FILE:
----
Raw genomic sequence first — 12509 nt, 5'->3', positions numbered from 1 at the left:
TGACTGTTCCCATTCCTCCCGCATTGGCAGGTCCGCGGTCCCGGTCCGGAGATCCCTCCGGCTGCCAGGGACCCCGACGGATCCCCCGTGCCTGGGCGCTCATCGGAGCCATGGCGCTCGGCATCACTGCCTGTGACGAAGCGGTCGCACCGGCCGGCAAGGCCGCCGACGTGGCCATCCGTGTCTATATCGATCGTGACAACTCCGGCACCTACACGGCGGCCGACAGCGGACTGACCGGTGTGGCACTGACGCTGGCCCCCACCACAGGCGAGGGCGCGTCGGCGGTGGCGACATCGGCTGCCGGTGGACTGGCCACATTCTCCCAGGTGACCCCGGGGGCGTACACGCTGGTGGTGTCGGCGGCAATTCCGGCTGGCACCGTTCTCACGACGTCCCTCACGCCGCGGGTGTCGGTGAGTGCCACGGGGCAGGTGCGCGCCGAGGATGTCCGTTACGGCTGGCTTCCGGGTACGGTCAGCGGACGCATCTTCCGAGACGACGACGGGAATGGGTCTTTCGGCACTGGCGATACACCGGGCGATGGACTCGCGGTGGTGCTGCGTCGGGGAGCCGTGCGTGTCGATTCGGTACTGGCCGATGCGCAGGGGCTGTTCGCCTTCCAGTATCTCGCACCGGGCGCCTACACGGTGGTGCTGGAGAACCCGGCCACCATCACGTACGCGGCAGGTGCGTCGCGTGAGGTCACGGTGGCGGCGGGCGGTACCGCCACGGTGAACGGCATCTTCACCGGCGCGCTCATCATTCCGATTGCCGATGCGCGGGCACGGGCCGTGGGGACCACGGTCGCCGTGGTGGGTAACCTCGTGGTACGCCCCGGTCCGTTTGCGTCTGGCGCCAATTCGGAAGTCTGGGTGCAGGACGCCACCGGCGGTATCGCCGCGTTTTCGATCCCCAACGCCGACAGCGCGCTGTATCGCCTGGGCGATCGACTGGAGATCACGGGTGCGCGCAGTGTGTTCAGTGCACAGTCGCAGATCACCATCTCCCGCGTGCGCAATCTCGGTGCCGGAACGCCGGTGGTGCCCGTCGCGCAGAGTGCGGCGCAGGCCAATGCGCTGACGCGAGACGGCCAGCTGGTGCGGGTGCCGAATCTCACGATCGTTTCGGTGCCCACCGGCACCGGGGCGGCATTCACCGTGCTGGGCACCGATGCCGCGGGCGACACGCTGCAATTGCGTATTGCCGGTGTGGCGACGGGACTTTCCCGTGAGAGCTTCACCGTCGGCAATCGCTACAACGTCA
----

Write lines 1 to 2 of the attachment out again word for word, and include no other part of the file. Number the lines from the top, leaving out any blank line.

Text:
Raw genomic sequence first — 12509 nt, 5'->3', positions numbered from 1 at the left:
TGACTGTTCCCATTCCTCCCGCATTGGCAGGTCCGCGGTCCCGGTCCGGAGATCCCTCCGGCTGCCAGGGACCCCGACGGATCCCCCGTGCCTGGGCGCTCATCGGAGCCATGGCGCTCGGCATCACTGCCTGTGACGAAGCGGTCGCACCGGCCGGCAAGGCCGCCGACGTGGCCATCCGTGTCTATATCGATCGTGACAACTCCGGCACCTACACGGCGGCCGACAGCGGACTGACCGGTGTGGCACTGACGCTGGCCCCCACCACAGGCGAGGGCGCGTCGGCGGTGGCGACATCGGCTGCCGGTGGACTGGCCACATTCTCCCAGGTGACCCCGGGGGCGTACACGCTGGTGGTGTCGGCGGCAATTCCGGCTGGCACCGTTCTCACGACGTCCCTCACGCCGCGGGTGTCGGTGAGTGCCACGGGGCAGGTGCGCGCCGAGGATGTCCGTTACGGCTGGCTTCCGGGTACGGTCAGCGGACGCATCTTCCGAGACGACGACGGGAATGGGTCTTTCGGCACTGGCGATACACCGGGCGATGGACTCGCGGTGGTGCTGCGTCGGGGAGCCGTGCGTGTCGATTCGGTACTGGCCGATGCGCAGGGGCTGTTCGCCTTCCAGTATCTCGCACCGGGCGCCTACACGGTGGTGCTGGAGAACCCGGCCACCATCACGTACGCGGCAGGTGCGTCGCGTGAGGTCACGGTGGCGGCGGGCGGTACCGCCACGGTGAACGGCATCTTCACCGGCGCGCTCATCATTCCGATTGCCGATGCGCGGGCACGGGCCGTGGGGACCACGGTCGCCGTGGTGGGTAACCTCGTGGTACGCCCCGGTCCGTTTGCGTCTGGCGCCAATTCGGAAGTCTGGGTGCAGGACGCCACCGGCGGTATCGCCGCGTTTTCGATCCCCAACGCCGACAGCGCGCTGTATCGCCTGGGCGATCGACTGGAGATCACGGGTGCGCGCAGTGTGTTCAGTGCACAGTCGCAGATCACCATCTCCCGCGTGCGCAATCTCGGTGCCGGAACGCCGGTGGTGCCCGTCGCGCAGAGTGCGGCGCAGGCCAATGCGCTGACGCGAGACGGCCAGCTGGTGCGGGTGCCGAATCTCACGATCGTTTCGGTGCCCACCGGCACCGGGGCGGCATTCACCGTGCTGGGCACCGATGCCGCGGGCGACACGCTGCAATTGCGTATTGCCGGTGTGGCGACGGGACTTTCCCGTGAGAGCTTCACCGTCGGCAATCGCTACAACGTCA